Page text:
It is not harassment for a city/govt office to send you letters and notices about a potential violation, no matter how frequent. If the garage door was required to have a permit and did not, then you need to comply--it does not matter to them that you did not install it. You may have rights against the previous owner, but as between you and the city, it won't matter. If you feel strongly that you want to fight, enough to pay attorneys fees, then consult with a local attorney. Also, I'm not sure what you mean by "proof"--they usually have specifications in the codes stating what types of things a permit is needed for, if your garage door fits those parameters, then they're going to send out the notices. There's no "proof" really, unless they are to come to your door and measure the garage door--but I don't know how that helps you.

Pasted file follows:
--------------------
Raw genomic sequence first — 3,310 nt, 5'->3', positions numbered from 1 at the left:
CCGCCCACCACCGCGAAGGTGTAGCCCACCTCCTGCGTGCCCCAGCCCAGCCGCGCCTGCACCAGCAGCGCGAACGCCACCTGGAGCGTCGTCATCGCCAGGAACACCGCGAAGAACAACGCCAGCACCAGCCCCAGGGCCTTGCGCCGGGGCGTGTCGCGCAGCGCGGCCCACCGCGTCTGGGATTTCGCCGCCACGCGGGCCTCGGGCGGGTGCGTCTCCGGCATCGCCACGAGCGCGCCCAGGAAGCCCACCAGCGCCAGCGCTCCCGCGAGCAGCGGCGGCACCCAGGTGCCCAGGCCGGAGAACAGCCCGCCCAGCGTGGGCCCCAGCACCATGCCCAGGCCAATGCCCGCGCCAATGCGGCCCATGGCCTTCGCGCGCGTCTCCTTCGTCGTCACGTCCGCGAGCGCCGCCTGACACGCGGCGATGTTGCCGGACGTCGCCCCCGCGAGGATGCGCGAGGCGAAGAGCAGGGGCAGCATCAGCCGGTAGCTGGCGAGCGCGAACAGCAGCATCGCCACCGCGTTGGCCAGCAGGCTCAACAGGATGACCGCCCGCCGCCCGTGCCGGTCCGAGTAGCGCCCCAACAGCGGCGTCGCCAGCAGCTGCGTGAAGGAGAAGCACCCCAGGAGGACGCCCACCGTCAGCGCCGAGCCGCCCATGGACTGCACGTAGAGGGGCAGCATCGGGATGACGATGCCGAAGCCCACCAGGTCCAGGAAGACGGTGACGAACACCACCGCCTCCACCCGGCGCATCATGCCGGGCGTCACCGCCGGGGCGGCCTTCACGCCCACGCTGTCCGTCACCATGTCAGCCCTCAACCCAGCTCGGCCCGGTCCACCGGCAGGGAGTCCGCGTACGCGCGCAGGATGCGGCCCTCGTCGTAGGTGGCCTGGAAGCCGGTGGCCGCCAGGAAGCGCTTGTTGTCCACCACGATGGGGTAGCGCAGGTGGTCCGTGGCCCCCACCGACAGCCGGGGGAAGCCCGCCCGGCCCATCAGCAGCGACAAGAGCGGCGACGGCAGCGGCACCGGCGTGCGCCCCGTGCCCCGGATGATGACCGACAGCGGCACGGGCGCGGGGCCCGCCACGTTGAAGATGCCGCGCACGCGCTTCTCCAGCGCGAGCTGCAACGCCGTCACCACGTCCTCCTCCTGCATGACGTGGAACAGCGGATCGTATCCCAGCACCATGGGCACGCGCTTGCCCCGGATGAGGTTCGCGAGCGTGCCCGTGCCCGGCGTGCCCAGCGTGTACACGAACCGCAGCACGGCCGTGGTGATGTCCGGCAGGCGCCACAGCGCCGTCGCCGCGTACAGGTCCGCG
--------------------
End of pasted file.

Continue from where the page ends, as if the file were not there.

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I recently was involved in a county coding dispute. One of two things have happened. First, the county is wrong and no garage door was ever installed without the proper permit. You can make this point at a hearing they will set and they have to prove it was installed without a permit. You will be responsible for the costs and fees of this hearing should you lose. The second possibility is that the previous owner installed a garage door that was not coded properly. The liability for a code violation is on the present owner regardless of who actually initiated the violation. (for most counties) You will have to go to the county building department office and apply for the garage door permit. Once that is approved you will need to schedule the proper inspections. Inspections for a garage door may include electrical, structural and several others, but the building department will let you know. You then have to pay for and schedule the inspections. Once the inspections are completed you can apply for a certificate of occupancy. (if one is needed for a garage door, the county will tell you). As far as the letters, they are not harassment.
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